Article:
More on power, leadership, lawlessness, justice, and amnesty

August 25, 2012 by Joshua
in Blog, Leadership

The New Yorker published a piece, “The Fairness Trap,” echoing the issues I wrote on yesterday in the context of the U.S. foreclosure and Greek economic crises. In both cases, people’s desire to punish people conflicted with clearly better economic solutions, according to the author.

He talks about fairness, basically the same concept as justice — reacting to emotions like outrage, indignation, and self-righteousness over agreeing on criteria to evaluate future outcomes on and trying to achieve the best one based on those criteria.

A major problem with fairness, justice, outrage, indignation, self-righteousness, and the like is their subjectivity. We may personify justice as holding scales, but no scale can evaluate when an outcome or behavior is right or wrong, just or unjust, fair or unfair. Each of us has our opinions.

Regarding Greece

But the catch is that Europe isn’t arguing just about what the most sensible economic policy is. It’s arguing about what is fair.

The basic problem is that we care so much about fairness that we are often willing to sacrifice economic well-being to enforce it. Behavioral economists have shown that a sizable percentage of people are willing to pay real money to punish people who are taking from a common pot but not contributing to it. Just to insure that shirkers get what they deserve, we are prepared to make ourselves poorer. Similarly, a famous experiment known as the ultimatum game—one person offers another a cut of a sum of money and the second person decides whether or not to accept—shows that people will walk away from free money if they feel that an offer is unfair. Thus, even when there’s a solution that would leave everyone better off, a fixation on fairness can make agreement impossible.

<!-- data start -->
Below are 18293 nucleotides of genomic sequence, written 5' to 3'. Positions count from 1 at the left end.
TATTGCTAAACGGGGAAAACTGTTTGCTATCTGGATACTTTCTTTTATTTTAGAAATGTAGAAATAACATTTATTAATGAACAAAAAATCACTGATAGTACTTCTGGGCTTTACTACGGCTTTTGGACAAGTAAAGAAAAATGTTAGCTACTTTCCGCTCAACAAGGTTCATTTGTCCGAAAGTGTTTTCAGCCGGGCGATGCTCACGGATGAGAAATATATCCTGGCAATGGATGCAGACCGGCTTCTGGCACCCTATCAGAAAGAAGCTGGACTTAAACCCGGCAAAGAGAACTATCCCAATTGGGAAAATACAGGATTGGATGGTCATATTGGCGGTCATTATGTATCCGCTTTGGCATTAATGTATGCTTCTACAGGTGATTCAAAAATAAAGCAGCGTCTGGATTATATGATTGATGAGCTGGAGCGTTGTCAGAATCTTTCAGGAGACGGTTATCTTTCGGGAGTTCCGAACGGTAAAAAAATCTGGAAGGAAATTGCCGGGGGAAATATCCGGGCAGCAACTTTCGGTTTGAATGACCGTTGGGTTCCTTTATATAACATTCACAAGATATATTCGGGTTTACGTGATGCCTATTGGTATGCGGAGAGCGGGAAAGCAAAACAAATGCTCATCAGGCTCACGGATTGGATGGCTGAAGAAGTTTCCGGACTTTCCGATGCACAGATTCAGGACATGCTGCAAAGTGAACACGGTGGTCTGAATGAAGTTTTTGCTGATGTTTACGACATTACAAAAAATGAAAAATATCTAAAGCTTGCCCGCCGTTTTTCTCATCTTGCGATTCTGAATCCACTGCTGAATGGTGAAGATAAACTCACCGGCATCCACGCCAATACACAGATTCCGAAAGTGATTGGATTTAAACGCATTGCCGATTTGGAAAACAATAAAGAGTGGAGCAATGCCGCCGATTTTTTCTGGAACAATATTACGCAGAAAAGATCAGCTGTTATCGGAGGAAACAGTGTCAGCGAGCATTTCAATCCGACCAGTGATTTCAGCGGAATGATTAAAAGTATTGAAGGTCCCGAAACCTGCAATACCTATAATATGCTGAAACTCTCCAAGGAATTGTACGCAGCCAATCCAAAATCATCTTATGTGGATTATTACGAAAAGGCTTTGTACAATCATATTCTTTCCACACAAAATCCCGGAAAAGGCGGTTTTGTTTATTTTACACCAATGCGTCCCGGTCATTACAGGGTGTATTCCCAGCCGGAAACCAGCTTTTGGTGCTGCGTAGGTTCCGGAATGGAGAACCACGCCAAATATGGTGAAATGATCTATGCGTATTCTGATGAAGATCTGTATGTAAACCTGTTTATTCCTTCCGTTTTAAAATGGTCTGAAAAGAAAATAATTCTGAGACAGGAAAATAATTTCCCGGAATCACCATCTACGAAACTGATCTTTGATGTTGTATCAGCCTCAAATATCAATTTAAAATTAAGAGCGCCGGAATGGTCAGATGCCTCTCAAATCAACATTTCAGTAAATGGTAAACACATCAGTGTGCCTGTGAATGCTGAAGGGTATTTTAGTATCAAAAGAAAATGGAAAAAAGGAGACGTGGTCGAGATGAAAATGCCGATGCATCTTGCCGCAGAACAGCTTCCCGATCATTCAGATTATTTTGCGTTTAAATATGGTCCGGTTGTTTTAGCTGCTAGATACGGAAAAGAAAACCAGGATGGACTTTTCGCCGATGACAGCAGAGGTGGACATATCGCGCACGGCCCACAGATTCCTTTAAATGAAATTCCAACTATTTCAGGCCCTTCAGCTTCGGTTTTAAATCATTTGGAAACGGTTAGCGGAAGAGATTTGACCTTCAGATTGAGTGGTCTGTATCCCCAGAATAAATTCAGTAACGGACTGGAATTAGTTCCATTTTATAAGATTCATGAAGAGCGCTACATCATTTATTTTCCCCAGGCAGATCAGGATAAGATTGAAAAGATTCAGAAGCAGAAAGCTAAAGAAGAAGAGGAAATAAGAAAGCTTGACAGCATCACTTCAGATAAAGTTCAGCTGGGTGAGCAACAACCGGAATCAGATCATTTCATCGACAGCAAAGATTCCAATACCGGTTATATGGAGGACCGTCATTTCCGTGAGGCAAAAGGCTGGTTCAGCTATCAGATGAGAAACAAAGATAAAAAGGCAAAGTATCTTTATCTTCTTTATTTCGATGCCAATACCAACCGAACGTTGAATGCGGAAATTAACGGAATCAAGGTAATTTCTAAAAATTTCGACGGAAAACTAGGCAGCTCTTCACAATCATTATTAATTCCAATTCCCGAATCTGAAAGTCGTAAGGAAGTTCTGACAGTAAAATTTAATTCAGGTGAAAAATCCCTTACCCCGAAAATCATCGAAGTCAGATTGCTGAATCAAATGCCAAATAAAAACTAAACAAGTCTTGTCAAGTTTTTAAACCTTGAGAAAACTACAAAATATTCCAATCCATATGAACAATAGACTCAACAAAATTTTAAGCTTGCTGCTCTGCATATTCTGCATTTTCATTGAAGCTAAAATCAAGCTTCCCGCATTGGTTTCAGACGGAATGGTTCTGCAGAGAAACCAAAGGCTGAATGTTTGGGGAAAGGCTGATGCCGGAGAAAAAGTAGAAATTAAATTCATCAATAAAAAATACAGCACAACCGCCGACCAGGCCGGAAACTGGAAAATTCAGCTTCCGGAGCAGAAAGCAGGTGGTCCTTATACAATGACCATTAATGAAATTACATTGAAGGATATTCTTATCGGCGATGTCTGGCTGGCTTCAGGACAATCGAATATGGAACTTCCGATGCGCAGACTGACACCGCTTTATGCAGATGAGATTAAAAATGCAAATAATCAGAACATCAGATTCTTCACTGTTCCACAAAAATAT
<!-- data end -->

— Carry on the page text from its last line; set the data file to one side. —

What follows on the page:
The piece closes by connecting those cases to the general case of fairness and motivations based in self-righteousness conflicting with evaluating economic outcomes based on principles more people can agree on.

From the perspective of society as a whole, concern with fairness has all kinds of benefits: it limits exploitation, promotes meritocracy, and motivates workers. But in a negotiation where neither side can have what it really wants, and where the least bad solution is as good as it gets, worrying too much about fairness can be suicidal. To move Europe away from the brink, voters and politicians on all sides need to stop asking themselves what’s fair and start asking themselves what’s possible.

I prefer to connect this conflict to our personal decisions since we face them more often and have to resolve them ourselves.

Emotions are important. They determine value and meaning in our lives so I don’t discount their importance in choosing how to act. But we can control our emotions — those of us who have learned how — and can create the ones we want to create the outcomes and lives that we want.

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